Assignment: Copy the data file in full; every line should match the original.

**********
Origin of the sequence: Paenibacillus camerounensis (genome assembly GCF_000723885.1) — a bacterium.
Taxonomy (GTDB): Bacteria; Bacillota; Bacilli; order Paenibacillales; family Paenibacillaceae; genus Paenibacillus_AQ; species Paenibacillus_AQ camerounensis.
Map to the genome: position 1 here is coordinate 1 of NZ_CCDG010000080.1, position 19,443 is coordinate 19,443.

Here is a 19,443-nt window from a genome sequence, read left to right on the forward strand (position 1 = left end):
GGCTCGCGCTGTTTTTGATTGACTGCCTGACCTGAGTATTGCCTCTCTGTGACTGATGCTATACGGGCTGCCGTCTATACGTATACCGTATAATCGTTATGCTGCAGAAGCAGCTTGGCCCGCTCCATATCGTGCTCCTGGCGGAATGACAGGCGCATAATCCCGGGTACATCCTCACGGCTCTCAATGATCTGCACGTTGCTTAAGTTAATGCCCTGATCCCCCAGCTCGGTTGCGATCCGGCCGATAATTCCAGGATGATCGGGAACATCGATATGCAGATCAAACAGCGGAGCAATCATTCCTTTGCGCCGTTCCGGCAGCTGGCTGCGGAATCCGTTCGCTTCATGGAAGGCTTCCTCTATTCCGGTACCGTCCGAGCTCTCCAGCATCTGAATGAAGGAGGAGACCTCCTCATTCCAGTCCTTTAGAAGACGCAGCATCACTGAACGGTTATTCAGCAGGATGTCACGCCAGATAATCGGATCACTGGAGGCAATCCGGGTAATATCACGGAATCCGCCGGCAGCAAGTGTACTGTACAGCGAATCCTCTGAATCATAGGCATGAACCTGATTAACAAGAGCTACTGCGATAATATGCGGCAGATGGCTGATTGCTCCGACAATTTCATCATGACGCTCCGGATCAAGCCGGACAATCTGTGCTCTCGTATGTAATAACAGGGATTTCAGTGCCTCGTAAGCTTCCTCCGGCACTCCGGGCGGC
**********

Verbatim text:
Origin of the sequence: Paenibacillus camerounensis (genome assembly GCF_000723885.1) — a bacterium.
Taxonomy (GTDB): Bacteria; Bacillota; Bacilli; order Paenibacillales; family Paenibacillaceae; genus Paenibacillus_AQ; species Paenibacillus_AQ camerounensis.
Map to the genome: position 1 here is coordinate 1 of NZ_CCDG010000080.1, position 19,443 is coordinate 19,443.

Here is a 19,443-nt window from a genome sequence, read left to right on the forward strand (position 1 = left end):
GGCTCGCGCTGTTTTTGATTGACTGCCTGACCTGAGTATTGCCTCTCTGTGACTGATGCTATACGGGCTGCCGTCTATACGTATACCGTATAATCGTTATGCTGCAGAAGCAGCTTGGCCCGCTCCATATCGTGCTCCTGGCGGAATGACAGGCGCATAATCCCGGGTACATCCTCACGGCTCTCAATGATCTGCACGTTGCTTAAGTTAATGCCCTGATCCCCCAGCTCGGTTGCGATCCGGCCGATAATTCCAGGATGATCGGGAACATCGATATGCAGATCAAACAGCGGAGCAATCATTCCTTTGCGCCGTTCCGGCAGCTGGCTGCGGAATCCGTTCGCTTCATGGAAGGCTTCCTCTATTCCGGTACCGTCCGAGCTCTCCAGCATCTGAATGAAGGAGGAGACCTCCTCATTCCAGTCCTTTAGAAGACGCAGCATCACTGAACGGTTATTCAGCAGGATGTCACGCCAGATAATCGGATCACTGGAGGCAATCCGGGTAATATCACGGAATCCGCCGGCAGCAAGTGTACTGTACAGCGAATCCTCTGAATCATAGGCATGAACCTGATTAACAAGAGCTACTGCGATAATATGCGGCAGATGGCTGATTGCTCCGACAATTTCATCATGACGCTCCGGATCAAGCCGGACAATCTGTGCTCTCGTATGTAATAACAGGGATTTCAGTGCCTCGTAAGCTTCCTCCGGCACTCCGGGCGGC